To get the most out of Paris’s most famous museums (the Louvre, the Musée d’Orsay, and Centre Pompidou), then try to schedule your trip so that you’re in town on the first Sunday of the month when they open their doors for free. However, the museums that are owned and run by the City of Paris are free all year round. For art lovers, the Musée d’Art Moderne de la Ville de Paris is an absolute must.

Affordable things to do in Paris

Tourists on the terrace of the Galeries Lafayette in Paris France in winter

Tourists hang out on the terrace of the Galeries Lafayette in Paris | © theodore liasi / Alamy Stock Photo

Le Centquatre in the 19th arrondissement of Paris is a massive cultural centre that was once a municipal mortuary. Artists, dancers and musicians use its public spaces as free rehearsal space, and its shops and cafés are budget-friendly. To take in the Paris skyline without spending a euro, you can either climb the hill at Montmartre and fight it out with the crowds on the steps of the Sacré-Cœur or climb to the rooftops of the Galeries Lafayette (which also runs free fashion shows at 3pm on Fridays) and Printemps department stores.

Save money by exploring the great outdoors

Stairs on The Promenade Plantee in Paris

The Promenade Plantée in Paris is a raised garden pathway | © Photo 12 / Alamy Stock Photo

The Promenade Plantée is one of Paris’s lesser-known attractions. Starting at Bastille, this raised garden pathway (which was the inspiration for Chelsea’s High Line) leads you into the Bois de Vincennes, one of the green lungs of the city. If the weather is nice, a day can easily be spent wandering around its woodlands and ponds. However, if you start to miss the city, then head north to Montreuil, the trendiest of Paris’s inner suburbs. The walk will take about an hour, and once you arrive, you can reward yourself with a meal at one of its inexpensive restaurants.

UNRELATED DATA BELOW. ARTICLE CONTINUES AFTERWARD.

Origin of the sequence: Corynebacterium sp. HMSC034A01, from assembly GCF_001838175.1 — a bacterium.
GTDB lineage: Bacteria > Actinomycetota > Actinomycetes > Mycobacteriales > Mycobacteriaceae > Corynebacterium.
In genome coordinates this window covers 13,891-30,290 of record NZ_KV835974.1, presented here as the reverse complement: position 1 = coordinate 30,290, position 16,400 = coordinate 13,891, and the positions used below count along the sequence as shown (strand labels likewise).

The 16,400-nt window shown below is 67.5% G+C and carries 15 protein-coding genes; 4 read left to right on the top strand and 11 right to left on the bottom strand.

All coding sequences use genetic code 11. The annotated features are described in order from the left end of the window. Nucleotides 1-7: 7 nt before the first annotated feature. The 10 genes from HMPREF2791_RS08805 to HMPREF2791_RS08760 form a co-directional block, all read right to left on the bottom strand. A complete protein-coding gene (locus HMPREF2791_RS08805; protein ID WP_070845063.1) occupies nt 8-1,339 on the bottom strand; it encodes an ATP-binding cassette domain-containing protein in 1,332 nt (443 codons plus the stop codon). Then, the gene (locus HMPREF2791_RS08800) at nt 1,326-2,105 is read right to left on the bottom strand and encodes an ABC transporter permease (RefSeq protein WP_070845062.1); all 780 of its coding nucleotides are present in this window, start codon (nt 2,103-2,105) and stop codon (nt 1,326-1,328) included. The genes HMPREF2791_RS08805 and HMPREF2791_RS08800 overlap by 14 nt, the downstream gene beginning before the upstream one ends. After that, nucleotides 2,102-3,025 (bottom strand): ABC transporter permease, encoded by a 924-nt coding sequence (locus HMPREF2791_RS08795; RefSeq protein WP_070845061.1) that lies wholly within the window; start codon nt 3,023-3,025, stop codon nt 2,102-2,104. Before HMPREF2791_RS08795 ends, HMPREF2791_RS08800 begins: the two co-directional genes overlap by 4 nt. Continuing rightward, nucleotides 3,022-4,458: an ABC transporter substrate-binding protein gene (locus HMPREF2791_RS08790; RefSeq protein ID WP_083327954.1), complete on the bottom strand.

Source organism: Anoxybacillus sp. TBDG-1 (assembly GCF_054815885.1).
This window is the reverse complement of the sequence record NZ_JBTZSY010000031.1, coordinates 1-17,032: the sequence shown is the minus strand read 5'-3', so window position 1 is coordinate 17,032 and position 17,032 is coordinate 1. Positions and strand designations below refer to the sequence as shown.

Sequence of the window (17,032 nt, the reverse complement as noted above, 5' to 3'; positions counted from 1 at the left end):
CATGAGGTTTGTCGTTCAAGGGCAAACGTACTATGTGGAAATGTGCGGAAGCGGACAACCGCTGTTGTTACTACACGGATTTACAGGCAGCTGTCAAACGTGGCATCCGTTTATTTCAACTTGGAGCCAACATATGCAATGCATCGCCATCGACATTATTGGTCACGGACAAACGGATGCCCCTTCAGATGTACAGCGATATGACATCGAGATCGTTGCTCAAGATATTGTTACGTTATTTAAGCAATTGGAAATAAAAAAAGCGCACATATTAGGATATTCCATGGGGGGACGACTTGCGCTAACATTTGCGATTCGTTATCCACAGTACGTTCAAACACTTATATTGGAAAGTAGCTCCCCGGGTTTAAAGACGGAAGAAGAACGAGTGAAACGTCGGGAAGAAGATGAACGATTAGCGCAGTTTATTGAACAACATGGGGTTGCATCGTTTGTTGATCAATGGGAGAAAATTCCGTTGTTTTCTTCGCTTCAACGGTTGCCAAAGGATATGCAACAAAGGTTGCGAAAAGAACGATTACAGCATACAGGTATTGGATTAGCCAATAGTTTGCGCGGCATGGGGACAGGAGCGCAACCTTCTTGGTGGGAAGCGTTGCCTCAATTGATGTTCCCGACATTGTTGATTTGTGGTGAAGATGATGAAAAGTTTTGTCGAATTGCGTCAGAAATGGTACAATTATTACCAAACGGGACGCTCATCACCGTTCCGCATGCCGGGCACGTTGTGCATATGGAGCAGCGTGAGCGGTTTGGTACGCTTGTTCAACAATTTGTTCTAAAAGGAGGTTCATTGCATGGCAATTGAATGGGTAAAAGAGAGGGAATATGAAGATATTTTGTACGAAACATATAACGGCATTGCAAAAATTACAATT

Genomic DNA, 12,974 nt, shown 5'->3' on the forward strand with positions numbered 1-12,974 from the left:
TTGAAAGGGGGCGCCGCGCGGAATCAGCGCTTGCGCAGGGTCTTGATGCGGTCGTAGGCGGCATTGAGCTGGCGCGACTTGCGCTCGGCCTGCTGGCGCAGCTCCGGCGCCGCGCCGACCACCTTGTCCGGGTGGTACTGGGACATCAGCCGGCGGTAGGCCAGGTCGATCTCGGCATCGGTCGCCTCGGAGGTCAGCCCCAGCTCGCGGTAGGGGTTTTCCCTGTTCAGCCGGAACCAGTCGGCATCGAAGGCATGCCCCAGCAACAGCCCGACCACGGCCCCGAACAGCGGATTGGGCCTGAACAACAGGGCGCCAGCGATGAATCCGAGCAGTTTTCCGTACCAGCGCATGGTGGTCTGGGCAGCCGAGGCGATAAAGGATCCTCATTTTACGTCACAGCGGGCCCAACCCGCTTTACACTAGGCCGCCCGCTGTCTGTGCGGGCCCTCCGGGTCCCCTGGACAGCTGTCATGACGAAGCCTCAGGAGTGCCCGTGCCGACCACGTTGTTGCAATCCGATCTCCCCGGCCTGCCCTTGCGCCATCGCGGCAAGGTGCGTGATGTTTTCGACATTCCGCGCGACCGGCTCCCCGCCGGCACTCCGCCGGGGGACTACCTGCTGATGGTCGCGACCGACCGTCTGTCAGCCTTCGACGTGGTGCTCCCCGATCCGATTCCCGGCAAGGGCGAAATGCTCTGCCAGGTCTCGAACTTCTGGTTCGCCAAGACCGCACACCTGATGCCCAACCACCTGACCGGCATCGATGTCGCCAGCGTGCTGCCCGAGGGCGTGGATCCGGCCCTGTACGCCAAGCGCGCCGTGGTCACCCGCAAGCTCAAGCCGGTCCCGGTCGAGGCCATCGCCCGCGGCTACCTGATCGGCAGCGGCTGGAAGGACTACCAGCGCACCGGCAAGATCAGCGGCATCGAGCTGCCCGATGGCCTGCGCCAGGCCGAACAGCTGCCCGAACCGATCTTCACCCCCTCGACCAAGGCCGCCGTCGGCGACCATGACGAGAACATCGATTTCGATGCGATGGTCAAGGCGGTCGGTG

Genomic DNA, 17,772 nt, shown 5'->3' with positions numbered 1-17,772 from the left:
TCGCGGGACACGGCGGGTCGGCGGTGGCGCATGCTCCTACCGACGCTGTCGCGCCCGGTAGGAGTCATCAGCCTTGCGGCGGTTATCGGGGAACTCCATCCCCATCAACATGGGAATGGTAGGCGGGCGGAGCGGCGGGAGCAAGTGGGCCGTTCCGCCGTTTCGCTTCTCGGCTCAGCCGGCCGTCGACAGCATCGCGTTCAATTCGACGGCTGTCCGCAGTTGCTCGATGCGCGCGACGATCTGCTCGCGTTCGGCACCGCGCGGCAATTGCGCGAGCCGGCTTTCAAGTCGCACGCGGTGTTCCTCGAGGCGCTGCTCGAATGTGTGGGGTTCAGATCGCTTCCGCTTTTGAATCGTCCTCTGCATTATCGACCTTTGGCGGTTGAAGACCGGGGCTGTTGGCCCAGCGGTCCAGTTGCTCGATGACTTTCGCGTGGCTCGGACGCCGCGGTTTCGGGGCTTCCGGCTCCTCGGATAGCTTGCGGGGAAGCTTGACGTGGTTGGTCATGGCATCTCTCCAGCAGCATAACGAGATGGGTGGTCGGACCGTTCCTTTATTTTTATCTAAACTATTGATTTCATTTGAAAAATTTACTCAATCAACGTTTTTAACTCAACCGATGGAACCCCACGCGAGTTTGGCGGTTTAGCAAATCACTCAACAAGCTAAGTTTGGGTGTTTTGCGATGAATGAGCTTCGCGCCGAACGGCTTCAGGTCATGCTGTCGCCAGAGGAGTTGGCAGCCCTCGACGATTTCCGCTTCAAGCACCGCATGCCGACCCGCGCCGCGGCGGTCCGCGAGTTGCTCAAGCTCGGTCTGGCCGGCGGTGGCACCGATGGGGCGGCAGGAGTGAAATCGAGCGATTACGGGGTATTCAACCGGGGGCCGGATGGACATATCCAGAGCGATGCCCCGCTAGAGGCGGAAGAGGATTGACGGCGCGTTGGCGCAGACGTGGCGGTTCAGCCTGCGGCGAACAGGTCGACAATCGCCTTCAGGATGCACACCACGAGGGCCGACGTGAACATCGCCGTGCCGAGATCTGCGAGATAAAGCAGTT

Which neighbourhoods to check out

Cafe-Restaurant in the neighborhood of Belleville Menilmontant, Paris, France

People socialise at a café-restaurant in Belleville, Paris | © Maxime Bessieres / Alamy Stock Photo

As well as the districts that border the canal and Montreuil, worthwhile neighbourhoods in Paris to check out if you want to have fun and still be able to pay the rent are Belleville and Paris’s Asian Quarter in the 13th arrondissement. The former, an arty enclave in the 20th arrondissement, is home to a bunch of laid-back cafés as well as some of the best street art around. The latter has a host of great restaurants as well as an entirely different vibe than the rest of Paris.

How to get around Paris

Woman walking in the streets of Paris in the 2eme arrondissement

A woman walks down a street in Paris’s 2nd arrondissement | © Gustavo Rezende Santos / Alamy Stock Photo

If you want to save money in Paris, then it’s a good idea to avoid buying metro tickets every five minutes. In any case, walking is the best way to discover any new city or rediscover a familiar haunt. A word to the wise: don’t try to cross the city in a day. You, and most especially your feet, will only live to regret it. Instead, pick one arrondissement (handily marked out on most maps) at a time for exploration.